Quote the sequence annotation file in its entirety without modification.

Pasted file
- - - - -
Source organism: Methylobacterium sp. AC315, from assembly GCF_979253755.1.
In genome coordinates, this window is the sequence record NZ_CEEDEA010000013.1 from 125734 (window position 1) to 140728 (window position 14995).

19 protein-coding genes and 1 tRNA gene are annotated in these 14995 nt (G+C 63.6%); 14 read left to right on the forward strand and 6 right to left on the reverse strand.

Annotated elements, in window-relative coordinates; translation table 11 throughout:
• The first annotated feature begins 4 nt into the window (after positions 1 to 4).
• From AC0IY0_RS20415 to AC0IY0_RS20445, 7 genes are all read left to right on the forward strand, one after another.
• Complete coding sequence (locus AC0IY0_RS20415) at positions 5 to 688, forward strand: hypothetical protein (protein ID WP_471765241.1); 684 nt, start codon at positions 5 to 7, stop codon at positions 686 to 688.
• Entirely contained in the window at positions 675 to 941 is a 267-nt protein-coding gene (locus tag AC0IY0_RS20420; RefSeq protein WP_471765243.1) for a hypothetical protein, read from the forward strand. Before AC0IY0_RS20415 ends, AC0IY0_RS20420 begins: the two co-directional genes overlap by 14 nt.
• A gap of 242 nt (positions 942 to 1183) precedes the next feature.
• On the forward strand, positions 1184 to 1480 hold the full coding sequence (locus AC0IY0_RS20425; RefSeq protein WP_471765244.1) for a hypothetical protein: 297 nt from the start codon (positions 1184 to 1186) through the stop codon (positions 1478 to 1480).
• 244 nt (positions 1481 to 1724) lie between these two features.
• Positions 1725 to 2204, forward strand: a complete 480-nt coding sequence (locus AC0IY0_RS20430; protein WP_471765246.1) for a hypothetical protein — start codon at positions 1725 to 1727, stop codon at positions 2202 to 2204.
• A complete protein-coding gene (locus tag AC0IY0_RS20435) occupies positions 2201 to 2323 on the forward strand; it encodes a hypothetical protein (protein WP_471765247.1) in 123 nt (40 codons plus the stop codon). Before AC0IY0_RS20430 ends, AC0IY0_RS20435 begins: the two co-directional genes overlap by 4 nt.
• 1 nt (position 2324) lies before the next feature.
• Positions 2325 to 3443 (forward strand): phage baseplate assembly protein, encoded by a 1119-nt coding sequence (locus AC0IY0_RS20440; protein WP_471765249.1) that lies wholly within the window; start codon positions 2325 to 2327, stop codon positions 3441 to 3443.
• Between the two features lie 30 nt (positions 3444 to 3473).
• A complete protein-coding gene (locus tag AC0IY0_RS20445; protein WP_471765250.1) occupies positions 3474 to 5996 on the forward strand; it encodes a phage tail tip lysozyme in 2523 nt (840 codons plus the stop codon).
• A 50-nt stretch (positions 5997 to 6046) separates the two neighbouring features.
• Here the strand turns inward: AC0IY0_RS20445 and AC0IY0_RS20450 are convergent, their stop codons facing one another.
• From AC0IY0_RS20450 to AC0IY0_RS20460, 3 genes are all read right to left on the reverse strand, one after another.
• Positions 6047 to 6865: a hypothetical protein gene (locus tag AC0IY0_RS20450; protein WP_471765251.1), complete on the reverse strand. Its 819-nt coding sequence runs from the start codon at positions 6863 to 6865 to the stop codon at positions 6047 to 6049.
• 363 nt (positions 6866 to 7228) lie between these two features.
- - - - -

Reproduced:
Source organism: Methylobacterium sp. AC315, from assembly GCF_979253755.1.
In genome coordinates, this window is the sequence record NZ_CEEDEA010000013.1 from 125734 (window position 1) to 140728 (window position 14995).

19 protein-coding genes and 1 tRNA gene are annotated in these 14995 nt (G+C 63.6%); 14 read left to right on the forward strand and 6 right to left on the reverse strand.

Annotated elements, in window-relative coordinates; translation table 11 throughout:
• The first annotated feature begins 4 nt into the window (after positions 1 to 4).
• From AC0IY0_RS20415 to AC0IY0_RS20445, 7 genes are all read left to right on the forward strand, one after another.
• Complete coding sequence (locus AC0IY0_RS20415) at positions 5 to 688, forward strand: hypothetical protein (protein ID WP_471765241.1); 684 nt, start codon at positions 5 to 7, stop codon at positions 686 to 688.
• Entirely contained in the window at positions 675 to 941 is a 267-nt protein-coding gene (locus tag AC0IY0_RS20420; RefSeq protein WP_471765243.1) for a hypothetical protein, read from the forward strand. Before AC0IY0_RS20415 ends, AC0IY0_RS20420 begins: the two co-directional genes overlap by 14 nt.
• A gap of 242 nt (positions 942 to 1183) precedes the next feature.
• On the forward strand, positions 1184 to 1480 hold the full coding sequence (locus AC0IY0_RS20425; RefSeq protein WP_471765244.1) for a hypothetical protein: 297 nt from the start codon (positions 1184 to 1186) through the stop codon (positions 1478 to 1480).
• 244 nt (positions 1481 to 1724) lie between these two features.
• Positions 1725 to 2204, forward strand: a complete 480-nt coding sequence (locus AC0IY0_RS20430; protein WP_471765246.1) for a hypothetical protein — start codon at positions 1725 to 1727, stop codon at positions 2202 to 2204.
• A complete protein-coding gene (locus tag AC0IY0_RS20435) occupies positions 2201 to 2323 on the forward strand; it encodes a hypothetical protein (protein WP_471765247.1) in 123 nt (40 codons plus the stop codon). Before AC0IY0_RS20430 ends, AC0IY0_RS20435 begins: the two co-directional genes overlap by 4 nt.
• 1 nt (position 2324) lies before the next feature.
• Positions 2325 to 3443 (forward strand): phage baseplate assembly protein, encoded by a 1119-nt coding sequence (locus AC0IY0_RS20440; protein WP_471765249.1) that lies wholly within the window; start codon positions 2325 to 2327, stop codon positions 3441 to 3443.
• Between the two features lie 30 nt (positions 3444 to 3473).
• A complete protein-coding gene (locus tag AC0IY0_RS20445; protein WP_471765250.1) occupies positions 3474 to 5996 on the forward strand; it encodes a phage tail tip lysozyme in 2523 nt (840 codons plus the stop codon).
• A 50-nt stretch (positions 5997 to 6046) separates the two neighbouring features.
• Here the strand turns inward: AC0IY0_RS20445 and AC0IY0_RS20450 are convergent, their stop codons facing one another.
• From AC0IY0_RS20450 to AC0IY0_RS20460, 3 genes are all read right to left on the reverse strand, one after another.
• Positions 6047 to 6865: a hypothetical protein gene (locus tag AC0IY0_RS20450; protein WP_471765251.1), complete on the reverse strand. Its 819-nt coding sequence runs from the start codon at positions 6863 to 6865 to the stop codon at positions 6047 to 6049.
• 363 nt (positions 6866 to 7228) lie between these two features.